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P3.155 Assessment of atopobium vaginae and gardnerella vaginalis concentrations in a cohort of pregnant south african women
  1. Mathys J Redelinghuys1,
  2. Marthie M Ehlers1,
  3. Janine E Bezuidenhoudt1,
  4. Piet J Becker1,
  5. Marleen Kock2
  1. 1University of Pretoria, Pretoria, South African Republic
  2. 2University of Pretoria/National Health Laboratory Service, Pretoria, South African Republic


Introduction: Atopobium vaginae and Gardnerella vaginalis are bacterial species that are present in the vagina in increased concentrations during bacterial vaginosis (BV). Numerous studies have proposed a molecular diagnosis of BV by targeting several BV-related bacteria in a polymerase chain reaction (PCR); however, these studies evaluated separately the threshold concentrations of these bacteria. The purpose of this cross-sectional study was to assess A. vaginae and G. vaginalis concentrations in pregnant women of different age groups, gestational age groups, vaginal flora categories and HIV status and also to determine which combination of DNA threshold concentrations, rather than individually, best discriminated between bacterial vaginosis (BV) and non-BV categories.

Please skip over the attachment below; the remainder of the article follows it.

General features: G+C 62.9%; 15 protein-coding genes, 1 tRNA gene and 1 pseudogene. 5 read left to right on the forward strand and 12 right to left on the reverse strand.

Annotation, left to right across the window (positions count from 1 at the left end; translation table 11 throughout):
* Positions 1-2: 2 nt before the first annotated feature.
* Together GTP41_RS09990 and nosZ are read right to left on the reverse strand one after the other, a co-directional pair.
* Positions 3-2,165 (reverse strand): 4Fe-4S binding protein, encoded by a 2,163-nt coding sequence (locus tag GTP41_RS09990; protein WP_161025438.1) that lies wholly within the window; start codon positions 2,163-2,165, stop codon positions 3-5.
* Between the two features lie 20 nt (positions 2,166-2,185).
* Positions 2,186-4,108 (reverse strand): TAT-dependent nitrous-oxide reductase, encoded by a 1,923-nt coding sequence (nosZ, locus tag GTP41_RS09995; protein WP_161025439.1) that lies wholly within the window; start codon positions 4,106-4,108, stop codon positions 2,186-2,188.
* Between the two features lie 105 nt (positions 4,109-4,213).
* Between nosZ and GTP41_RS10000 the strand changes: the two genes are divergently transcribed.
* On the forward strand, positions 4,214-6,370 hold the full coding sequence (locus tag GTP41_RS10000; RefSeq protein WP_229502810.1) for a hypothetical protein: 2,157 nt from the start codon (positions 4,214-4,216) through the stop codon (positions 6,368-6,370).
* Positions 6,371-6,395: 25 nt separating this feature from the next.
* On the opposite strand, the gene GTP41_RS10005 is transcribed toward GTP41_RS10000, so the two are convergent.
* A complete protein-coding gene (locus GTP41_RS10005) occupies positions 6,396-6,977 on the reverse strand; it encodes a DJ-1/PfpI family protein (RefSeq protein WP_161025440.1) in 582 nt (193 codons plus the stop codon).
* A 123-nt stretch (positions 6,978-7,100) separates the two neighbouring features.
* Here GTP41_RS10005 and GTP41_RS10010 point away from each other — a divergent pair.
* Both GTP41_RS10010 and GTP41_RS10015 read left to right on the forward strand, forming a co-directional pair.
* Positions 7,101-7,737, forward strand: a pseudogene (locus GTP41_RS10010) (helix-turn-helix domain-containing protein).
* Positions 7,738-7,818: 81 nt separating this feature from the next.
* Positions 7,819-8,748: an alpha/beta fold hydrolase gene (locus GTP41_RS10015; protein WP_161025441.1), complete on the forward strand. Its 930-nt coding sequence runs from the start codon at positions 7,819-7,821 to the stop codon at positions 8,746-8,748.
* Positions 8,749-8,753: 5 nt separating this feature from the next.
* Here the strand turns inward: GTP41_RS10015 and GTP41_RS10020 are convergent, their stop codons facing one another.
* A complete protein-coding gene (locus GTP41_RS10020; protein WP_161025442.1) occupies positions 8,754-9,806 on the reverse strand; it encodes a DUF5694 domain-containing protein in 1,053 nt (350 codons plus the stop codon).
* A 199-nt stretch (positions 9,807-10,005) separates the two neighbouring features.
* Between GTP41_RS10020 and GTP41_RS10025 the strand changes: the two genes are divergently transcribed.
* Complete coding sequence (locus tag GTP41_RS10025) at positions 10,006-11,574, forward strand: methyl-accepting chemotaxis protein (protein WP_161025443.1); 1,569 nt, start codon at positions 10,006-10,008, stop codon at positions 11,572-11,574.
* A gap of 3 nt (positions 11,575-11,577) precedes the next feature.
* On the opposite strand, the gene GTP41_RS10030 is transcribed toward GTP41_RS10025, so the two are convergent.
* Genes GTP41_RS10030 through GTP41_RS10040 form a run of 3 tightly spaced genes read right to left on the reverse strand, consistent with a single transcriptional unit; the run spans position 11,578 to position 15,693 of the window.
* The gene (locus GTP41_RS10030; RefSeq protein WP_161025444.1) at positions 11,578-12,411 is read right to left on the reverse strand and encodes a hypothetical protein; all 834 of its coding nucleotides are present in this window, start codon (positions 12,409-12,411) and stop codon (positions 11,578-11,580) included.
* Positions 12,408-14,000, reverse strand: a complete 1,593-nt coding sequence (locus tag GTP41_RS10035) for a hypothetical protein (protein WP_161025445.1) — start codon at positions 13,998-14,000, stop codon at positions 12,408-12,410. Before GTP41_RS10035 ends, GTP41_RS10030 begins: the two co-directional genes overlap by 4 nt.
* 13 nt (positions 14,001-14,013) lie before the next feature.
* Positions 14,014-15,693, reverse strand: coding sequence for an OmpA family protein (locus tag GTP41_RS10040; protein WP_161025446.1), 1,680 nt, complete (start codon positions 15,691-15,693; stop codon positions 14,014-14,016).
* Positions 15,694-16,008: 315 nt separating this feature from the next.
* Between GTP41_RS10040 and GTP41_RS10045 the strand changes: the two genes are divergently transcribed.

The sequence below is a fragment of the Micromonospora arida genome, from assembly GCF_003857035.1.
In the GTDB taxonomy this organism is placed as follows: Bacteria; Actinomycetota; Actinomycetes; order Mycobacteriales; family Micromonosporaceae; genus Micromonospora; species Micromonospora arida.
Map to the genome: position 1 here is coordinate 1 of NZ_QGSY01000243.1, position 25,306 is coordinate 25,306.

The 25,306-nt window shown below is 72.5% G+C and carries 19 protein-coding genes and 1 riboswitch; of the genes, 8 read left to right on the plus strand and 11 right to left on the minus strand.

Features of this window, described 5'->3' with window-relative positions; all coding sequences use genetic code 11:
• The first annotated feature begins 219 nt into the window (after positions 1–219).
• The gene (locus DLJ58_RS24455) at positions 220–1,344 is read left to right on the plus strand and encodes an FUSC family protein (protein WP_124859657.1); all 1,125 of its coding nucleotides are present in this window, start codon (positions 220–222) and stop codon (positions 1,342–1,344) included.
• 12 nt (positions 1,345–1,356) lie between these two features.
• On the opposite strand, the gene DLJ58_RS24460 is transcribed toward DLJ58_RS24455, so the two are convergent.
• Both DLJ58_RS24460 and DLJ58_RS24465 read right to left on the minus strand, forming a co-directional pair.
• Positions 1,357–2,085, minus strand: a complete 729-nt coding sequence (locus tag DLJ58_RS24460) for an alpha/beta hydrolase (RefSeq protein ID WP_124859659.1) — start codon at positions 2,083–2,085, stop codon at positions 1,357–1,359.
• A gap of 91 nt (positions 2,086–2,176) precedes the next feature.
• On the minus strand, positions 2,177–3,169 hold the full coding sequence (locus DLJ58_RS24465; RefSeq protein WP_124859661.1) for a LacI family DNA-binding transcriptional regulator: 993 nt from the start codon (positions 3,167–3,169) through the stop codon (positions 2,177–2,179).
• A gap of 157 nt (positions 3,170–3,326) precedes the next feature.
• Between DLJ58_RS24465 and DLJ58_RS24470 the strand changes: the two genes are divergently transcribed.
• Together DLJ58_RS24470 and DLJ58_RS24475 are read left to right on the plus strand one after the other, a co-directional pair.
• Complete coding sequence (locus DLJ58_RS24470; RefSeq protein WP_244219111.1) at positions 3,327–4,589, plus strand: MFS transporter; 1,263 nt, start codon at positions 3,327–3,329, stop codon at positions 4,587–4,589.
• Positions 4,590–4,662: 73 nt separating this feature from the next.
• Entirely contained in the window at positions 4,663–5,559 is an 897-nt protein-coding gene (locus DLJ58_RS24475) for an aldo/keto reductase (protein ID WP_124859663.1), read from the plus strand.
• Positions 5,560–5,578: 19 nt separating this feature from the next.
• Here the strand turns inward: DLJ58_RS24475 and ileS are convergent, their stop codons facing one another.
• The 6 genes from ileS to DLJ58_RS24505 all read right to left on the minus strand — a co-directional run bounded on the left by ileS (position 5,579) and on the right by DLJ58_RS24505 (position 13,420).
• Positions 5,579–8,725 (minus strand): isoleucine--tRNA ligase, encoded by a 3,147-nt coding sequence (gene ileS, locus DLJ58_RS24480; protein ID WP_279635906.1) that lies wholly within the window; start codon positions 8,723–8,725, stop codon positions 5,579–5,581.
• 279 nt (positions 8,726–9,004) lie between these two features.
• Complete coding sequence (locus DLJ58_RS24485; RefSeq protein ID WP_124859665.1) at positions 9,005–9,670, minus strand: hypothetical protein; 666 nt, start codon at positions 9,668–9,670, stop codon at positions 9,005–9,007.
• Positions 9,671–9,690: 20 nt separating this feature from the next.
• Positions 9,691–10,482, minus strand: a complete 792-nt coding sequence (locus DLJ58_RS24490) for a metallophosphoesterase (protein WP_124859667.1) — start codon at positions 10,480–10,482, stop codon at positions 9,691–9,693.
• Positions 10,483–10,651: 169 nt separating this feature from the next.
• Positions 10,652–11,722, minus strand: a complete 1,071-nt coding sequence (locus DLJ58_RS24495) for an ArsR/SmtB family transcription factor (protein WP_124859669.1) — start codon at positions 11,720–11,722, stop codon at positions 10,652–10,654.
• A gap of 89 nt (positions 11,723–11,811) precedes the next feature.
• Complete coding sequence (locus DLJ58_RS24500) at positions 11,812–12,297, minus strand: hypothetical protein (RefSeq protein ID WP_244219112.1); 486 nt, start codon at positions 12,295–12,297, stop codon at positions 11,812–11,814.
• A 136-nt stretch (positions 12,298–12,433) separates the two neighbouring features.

Methods Pregnant women attending an antenatal clinic of a tertiary academic hospital in Pretoria, Gauteng, South Africa were enrolled in a cross-sectional study from July 2012 to December 2012. Self-collected vaginal swabs were obtained to detect BV with the Nugent scoring system and quantify A. vaginae and G. vaginalis DNA with a duplex quantitative real-time polymerase chain reaction (PCR) assay.

Results In 220 pregnant women, median concentrations of A. vaginae and G. vaginalis were not significantly different among various age groups (A. vaginae p=0.98 and G. vaginalis p=0.18) or different trimesters (A. vaginae p=0.31 and G. vaginalis p=0.19) but differed significantly among the vaginal flora categories (A. vaginae p<0.001 and G. vaginalis p<0.001) and HIV status (A. vaginae p<0.001 and G. vaginalis p=0.004). An A. vaginae DNA concentration of ≥107 copies/mL together with a positive G. vaginalis result (≥10°Copies/mL) (i.e. AV7GV0) best discriminated between BV (39/220) and non-BV categories (181/220) with a sensitivity of 85% (95% CI 0.70 to 0.94) and a specificity of 82% (95% CI 0.76 to 0.88).

Conclusion Threshold concentrations for BV detection should be established for specific populations to ensure the development of tailored, sensitive molecular assays.

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